A week is a long time in politics and it feels like a month in Timor – always something happening. Stimulating? ‘yeah!” tiring? Certainly. Over the past couple of weeks many people I know have gone on holiday to Australia, Bali (Hash wedding) or further afield. More volunteers have turned up to be greeted by exhaustion from the months of rearranging their lives, long, convoluted travel itineraries to get here from New Zealand and the confusion of a new place where the names and places will mean little until they get the local area mapped into their heads. We number nearly twenty now and considering there were just three of us in August last year, this is a growth area and we might be competing with AusAid soon – probably not.
Two weeks ago on Friday, the last two sets of traffic lights stopped working – Colmera central, by the Timor Telecom corner and the corner by the ANZ Bank, just near Tony’s Turkish and Kamanek. I remember when all the lights were brand new, ummm, about late 2006. At that time no one really knew what to do when the colours changed, so they were mostly ignored. Everyone is adaptable, so traffic is now flowing through both places without a problem. I think road users here take their responsibilities more carefully than they do back home where there people think it is up to the Government or the other driver and ‘I will protect my right to drive and not give up the right of way’. Here, there are immediate and medium term consequences for having an accident. The other person may be unhurt enough to express themselves physically, or other people may on their behalf, or relatives may do so later or the police may operate in a way that I bet doesn’t appear in the law books.
One example happened some months ago when a malae (non-Timorese) was driving along Comoro road toward the airport and a motorcyclist tried to overtake him on the outside. Fine, except someone else was backing out from an angle park and, with nowhere to go, the motorcyclist crunched into the rear end of the backing car. Everyone stopped and there were only minor injuries + $400 damage to the backing car and the motorcycle wasn’t operational, so the rider couldn’t get away. The police showed up and when the motorcyclist changed his story several times, it was pretty clear whom was in the wrong. BUT the only one with any money was the malae, so it went a bit like this. Police: “We have to check all this out and it will take three months, but we can settle it now with you paying the repair costs for the other car”. Malae: “ummm, no, I wasn’t at fault”. Police: “We’ll have to take your vehicle into custody for the next three months until this is resolved” Malae: “OK, I’ll pay”. Now this is a good story, but shouldn’t be taken as firm evidence because, while I was told this by the actual driver, I wasn’t there and this was told me over a beer.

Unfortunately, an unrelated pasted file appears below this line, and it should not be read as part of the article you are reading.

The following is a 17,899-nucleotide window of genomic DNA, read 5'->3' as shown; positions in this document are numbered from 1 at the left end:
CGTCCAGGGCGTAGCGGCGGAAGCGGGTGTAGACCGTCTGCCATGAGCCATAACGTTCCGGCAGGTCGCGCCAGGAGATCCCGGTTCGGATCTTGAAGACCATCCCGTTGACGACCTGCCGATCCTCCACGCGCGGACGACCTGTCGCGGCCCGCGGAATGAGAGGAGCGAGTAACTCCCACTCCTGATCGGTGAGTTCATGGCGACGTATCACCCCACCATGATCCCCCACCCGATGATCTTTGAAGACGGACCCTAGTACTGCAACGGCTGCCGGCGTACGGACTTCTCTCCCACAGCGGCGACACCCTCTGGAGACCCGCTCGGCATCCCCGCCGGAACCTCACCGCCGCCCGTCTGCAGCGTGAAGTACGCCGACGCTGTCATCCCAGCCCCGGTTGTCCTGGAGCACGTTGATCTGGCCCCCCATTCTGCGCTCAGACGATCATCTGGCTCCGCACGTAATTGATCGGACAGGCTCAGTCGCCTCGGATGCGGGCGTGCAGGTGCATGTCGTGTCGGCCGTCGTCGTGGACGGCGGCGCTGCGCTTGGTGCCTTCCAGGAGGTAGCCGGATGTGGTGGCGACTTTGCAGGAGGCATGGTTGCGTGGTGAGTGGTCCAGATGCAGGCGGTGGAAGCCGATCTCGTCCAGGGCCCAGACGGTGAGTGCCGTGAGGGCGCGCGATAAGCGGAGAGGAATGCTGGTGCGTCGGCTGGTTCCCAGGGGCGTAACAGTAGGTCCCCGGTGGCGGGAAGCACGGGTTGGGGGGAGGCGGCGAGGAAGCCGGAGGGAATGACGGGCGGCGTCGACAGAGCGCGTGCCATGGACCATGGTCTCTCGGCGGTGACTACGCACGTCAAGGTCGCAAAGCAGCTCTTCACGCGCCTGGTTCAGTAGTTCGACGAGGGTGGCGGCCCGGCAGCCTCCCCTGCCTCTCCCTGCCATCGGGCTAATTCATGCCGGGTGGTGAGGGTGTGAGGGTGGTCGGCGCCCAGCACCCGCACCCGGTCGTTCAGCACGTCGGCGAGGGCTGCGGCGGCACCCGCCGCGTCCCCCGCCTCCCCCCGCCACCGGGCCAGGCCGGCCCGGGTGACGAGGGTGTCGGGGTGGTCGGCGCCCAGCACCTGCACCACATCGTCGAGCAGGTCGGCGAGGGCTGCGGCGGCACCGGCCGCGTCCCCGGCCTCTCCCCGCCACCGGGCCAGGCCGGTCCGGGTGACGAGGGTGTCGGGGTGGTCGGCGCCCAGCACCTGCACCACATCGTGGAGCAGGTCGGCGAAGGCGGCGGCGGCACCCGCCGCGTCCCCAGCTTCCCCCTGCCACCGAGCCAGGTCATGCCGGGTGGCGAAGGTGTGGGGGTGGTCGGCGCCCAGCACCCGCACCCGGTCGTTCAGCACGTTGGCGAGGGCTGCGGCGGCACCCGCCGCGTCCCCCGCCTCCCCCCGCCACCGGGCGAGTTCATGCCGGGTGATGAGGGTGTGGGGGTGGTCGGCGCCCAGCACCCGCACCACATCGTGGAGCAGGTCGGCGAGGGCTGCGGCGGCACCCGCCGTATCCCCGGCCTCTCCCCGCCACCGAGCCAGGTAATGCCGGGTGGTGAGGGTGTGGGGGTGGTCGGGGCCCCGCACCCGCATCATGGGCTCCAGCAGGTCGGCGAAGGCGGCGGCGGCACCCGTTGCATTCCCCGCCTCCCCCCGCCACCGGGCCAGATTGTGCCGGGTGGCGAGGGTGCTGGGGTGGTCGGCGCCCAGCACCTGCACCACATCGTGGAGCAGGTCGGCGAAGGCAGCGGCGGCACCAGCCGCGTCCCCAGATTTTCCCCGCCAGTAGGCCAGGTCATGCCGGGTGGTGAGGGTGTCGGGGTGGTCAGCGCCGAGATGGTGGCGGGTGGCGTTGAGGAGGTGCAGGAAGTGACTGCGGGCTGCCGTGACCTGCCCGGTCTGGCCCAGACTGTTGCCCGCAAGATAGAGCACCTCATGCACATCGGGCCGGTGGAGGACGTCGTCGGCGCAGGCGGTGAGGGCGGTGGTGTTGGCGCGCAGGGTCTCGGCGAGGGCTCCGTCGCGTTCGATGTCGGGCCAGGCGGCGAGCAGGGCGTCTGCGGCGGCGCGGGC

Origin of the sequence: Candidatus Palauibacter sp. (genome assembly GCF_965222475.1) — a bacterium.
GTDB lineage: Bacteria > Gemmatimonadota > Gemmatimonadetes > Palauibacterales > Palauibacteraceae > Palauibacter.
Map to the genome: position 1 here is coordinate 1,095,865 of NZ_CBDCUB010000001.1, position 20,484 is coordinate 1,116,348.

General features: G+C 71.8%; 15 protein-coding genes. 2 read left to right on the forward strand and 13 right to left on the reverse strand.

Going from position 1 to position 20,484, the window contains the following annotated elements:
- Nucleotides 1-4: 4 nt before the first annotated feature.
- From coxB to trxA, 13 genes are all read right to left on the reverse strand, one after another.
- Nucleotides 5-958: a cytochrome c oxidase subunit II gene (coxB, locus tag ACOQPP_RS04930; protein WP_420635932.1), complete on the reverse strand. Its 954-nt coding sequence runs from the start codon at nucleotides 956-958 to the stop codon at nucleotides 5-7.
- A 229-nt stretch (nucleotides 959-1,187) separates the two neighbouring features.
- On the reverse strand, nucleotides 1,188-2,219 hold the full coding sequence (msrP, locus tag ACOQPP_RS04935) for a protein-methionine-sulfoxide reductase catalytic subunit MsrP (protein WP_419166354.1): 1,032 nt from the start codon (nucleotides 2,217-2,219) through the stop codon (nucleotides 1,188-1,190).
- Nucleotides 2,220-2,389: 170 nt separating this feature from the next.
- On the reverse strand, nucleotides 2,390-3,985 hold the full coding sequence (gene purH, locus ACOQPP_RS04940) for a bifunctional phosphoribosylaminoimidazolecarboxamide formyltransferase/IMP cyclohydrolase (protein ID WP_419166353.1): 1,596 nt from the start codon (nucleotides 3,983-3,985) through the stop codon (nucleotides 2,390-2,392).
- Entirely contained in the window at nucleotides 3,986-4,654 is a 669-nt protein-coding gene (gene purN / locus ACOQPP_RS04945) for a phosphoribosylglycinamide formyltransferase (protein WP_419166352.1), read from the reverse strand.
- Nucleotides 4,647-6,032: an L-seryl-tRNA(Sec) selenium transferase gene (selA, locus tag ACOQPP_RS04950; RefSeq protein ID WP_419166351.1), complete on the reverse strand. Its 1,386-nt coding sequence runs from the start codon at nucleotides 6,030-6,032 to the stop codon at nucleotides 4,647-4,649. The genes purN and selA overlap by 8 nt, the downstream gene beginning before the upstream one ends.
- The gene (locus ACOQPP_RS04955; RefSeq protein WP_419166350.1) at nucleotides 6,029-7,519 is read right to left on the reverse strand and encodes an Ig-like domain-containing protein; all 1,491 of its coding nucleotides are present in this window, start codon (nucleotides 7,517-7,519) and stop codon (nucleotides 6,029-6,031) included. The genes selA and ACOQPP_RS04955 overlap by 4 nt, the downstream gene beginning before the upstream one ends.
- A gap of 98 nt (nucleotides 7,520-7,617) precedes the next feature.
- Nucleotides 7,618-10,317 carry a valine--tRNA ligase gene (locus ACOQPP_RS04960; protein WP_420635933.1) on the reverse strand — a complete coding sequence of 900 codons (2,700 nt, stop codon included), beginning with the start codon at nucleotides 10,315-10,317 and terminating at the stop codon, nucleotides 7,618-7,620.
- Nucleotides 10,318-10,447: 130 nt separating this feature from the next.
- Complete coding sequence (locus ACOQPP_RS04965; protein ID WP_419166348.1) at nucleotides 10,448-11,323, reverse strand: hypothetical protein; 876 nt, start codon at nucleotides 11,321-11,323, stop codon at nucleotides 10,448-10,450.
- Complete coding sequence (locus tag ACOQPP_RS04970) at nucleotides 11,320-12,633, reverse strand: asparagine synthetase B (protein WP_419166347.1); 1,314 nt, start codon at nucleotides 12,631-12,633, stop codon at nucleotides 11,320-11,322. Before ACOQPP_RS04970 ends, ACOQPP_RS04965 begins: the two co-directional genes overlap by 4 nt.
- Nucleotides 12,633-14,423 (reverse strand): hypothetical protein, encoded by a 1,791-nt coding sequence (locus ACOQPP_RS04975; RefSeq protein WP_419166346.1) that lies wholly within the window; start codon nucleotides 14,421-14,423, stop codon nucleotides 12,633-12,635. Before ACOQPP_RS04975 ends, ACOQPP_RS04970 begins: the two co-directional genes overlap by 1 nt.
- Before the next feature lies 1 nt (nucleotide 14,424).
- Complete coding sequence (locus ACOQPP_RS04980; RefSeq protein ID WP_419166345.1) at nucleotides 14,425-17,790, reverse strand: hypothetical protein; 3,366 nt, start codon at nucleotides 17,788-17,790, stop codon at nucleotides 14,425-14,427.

Last Saturday I joined a select group of walkers and we walked up the trail to Dare memorial for an official opening of said trail. A project of Kirstie’s for the past seven years, said the representative from Alola. We took up candles to light and leave along the way. Food was served at the Dare café and the dignitaries sat under awnings for the nxt two hours of speeches and dances. The school children were particularly entertaining. My camera battery expired and then I remembered my Asus tablet (like an iPad, but uses Android) and the cameras it has, front and rear. Fine except I hadn’t really used them before, so there is a sequence of pictures of my face looking increasingly annoyed because I switched the cameras from back to front and it took a while to get them back again. Next challenge is to actually get the images off and onto a PC. We were each presented with a certificate, so that was nice. There was a representative for the Australian Sparrow Force (WW2) and his father is pictured on one of the Dare Café banners along with his Timorese helper (Credos?). The photo was taken barely eight years ago, just before both of them died.